This week, Housing and Urban Development (HUD) Secretary Alphonso Jackson will be leaving office under a cloud of ethics investigations. But less examined than his corruption was his inattention to the housing crisis. During Jackson’s tenure, “foreclosures for loans insured by HUD’s Federal Housing Administration (FHA) have risen and default rates have hit a record high.” The Washington Post reports:
In late 2006, as economists warned of an imminent housing market collapse, housing Secretary Alphonso Jackson repeatedly insisted that the mounting wave of mortgage failures was a short-term “correction.”
He pushed for legislation that would make it easier for federally backed lenders to make mortgage loans to risky borrowers who put less money down. He issued a rule that was criticized by law enforcement authorities because it could increase the difficulty of detecting and proving mortgage fraud. […]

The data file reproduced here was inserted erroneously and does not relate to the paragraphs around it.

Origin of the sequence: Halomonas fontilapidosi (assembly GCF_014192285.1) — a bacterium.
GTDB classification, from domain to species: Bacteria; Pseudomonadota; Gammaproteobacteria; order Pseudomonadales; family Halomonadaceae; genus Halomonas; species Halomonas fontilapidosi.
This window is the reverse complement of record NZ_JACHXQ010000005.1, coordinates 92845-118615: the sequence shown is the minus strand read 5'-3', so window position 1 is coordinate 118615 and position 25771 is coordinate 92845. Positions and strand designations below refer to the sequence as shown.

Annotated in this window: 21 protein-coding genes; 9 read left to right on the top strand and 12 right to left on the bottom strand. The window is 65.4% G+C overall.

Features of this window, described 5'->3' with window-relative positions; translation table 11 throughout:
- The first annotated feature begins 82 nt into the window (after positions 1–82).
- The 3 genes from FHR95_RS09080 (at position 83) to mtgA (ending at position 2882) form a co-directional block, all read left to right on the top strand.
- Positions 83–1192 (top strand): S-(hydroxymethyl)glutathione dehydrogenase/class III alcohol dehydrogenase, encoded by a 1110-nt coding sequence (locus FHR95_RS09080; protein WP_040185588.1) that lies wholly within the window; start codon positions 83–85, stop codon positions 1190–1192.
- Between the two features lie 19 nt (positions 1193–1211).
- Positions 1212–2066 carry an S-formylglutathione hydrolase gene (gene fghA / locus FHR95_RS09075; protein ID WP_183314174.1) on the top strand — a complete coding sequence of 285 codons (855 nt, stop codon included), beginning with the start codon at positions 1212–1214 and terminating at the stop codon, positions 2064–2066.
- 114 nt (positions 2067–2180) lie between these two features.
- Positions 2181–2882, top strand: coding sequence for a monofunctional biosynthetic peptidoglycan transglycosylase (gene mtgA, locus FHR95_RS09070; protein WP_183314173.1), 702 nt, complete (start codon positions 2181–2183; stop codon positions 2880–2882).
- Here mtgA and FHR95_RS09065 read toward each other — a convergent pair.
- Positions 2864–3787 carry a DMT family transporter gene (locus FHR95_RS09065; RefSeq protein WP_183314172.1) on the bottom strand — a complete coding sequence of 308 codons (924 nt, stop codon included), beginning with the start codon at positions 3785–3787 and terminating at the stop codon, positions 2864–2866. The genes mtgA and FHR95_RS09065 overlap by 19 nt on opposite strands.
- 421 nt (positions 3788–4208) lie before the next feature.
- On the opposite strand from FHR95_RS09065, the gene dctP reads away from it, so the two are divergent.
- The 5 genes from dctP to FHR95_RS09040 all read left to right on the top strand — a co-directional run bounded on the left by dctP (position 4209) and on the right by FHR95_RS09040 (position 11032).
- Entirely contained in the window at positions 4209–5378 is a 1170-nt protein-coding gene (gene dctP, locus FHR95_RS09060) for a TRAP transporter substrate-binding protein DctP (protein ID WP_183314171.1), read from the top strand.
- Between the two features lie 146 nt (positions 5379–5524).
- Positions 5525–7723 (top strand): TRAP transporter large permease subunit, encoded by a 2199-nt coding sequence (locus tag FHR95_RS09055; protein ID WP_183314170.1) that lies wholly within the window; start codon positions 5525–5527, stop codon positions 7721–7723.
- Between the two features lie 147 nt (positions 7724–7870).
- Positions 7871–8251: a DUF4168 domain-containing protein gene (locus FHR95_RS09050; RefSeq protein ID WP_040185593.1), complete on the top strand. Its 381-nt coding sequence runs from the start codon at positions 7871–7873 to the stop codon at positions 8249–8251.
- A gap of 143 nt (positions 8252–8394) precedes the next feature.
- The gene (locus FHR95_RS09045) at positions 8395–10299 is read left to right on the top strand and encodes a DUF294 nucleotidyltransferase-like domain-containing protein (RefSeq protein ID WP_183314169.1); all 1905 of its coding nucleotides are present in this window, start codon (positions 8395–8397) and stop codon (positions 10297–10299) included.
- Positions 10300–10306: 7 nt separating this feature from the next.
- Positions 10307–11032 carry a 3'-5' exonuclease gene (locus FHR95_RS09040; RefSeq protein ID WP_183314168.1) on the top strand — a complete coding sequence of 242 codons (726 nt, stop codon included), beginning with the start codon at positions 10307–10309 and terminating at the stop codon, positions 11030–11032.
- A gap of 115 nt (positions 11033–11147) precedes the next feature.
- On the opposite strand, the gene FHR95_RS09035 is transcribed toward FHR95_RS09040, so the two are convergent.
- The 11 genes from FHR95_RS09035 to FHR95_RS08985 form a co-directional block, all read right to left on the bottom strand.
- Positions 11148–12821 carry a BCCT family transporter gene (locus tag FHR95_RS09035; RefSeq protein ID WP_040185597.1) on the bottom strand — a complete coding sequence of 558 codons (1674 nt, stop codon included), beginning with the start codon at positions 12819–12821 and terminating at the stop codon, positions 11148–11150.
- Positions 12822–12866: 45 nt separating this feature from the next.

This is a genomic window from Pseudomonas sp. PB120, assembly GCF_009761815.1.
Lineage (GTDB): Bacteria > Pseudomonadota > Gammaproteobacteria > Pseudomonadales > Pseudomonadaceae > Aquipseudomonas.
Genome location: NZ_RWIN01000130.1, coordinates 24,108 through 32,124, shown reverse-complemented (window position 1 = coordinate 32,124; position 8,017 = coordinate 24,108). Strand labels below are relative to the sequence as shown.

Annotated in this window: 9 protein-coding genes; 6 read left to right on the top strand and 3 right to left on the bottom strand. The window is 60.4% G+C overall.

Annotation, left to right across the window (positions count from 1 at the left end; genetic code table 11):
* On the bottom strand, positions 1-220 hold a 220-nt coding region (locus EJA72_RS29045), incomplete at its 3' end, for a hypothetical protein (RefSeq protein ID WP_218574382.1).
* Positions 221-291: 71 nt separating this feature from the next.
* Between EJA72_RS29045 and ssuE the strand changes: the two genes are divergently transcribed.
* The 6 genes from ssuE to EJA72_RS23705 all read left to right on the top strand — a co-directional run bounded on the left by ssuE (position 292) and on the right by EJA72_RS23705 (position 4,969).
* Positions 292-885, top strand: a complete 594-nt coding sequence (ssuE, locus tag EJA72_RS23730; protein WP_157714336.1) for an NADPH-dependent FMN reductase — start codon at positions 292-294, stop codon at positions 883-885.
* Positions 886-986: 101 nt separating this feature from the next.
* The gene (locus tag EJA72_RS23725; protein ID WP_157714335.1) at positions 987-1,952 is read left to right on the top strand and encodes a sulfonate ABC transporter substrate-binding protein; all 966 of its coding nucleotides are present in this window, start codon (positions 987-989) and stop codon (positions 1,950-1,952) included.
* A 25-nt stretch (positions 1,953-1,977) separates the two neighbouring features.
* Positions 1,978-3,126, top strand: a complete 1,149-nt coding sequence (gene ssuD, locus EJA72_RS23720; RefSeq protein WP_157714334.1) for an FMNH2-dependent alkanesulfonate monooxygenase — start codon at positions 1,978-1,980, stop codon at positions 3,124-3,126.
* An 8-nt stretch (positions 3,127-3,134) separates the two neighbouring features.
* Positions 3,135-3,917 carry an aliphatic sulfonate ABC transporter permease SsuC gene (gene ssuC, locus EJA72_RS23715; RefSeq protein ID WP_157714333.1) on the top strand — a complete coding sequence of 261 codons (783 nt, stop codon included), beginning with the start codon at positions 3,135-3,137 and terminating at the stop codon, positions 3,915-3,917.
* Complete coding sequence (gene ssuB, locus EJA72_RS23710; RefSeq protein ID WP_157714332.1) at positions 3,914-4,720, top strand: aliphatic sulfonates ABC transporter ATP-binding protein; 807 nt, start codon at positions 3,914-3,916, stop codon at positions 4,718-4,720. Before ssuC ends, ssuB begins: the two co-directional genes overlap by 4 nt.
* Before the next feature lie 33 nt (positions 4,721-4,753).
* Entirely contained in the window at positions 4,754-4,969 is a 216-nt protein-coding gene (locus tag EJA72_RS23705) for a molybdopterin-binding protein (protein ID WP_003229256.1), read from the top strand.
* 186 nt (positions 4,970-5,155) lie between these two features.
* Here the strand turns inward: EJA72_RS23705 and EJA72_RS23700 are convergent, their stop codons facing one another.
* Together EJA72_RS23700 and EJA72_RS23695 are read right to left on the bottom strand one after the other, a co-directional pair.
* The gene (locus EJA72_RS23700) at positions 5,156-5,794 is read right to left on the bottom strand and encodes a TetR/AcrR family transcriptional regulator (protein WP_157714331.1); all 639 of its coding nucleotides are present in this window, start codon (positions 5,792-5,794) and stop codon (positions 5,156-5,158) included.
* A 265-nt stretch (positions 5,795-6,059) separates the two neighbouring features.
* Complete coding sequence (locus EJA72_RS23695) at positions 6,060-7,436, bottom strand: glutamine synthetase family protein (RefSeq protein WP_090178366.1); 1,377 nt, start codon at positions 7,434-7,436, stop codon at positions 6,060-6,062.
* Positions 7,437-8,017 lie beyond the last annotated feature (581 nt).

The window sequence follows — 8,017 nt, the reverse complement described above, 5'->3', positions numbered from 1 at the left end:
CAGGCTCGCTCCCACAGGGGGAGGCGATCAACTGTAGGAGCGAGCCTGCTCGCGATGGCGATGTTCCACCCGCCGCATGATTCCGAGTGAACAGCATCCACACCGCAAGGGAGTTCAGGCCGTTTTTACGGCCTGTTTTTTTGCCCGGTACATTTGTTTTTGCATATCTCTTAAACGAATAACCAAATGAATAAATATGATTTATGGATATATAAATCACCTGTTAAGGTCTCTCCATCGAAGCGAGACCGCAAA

They contend that Jackson ignored warnings from within his agency, the Department of Housing and Urban Development, whose inspector general told Congress that some of the secretary’s efforts were “ill-advised policy” and likely to put more families at risk of losing their homes.
At the same time, Jackson “launched a new $7 million auditorium and cafeteria” at HUD’s headquarters and used taxpayer money to solicit an “emergency bid to obtain oil portraits of Jackson and four other HUD secretaries.” He also insisted upon a personal chef and security detail.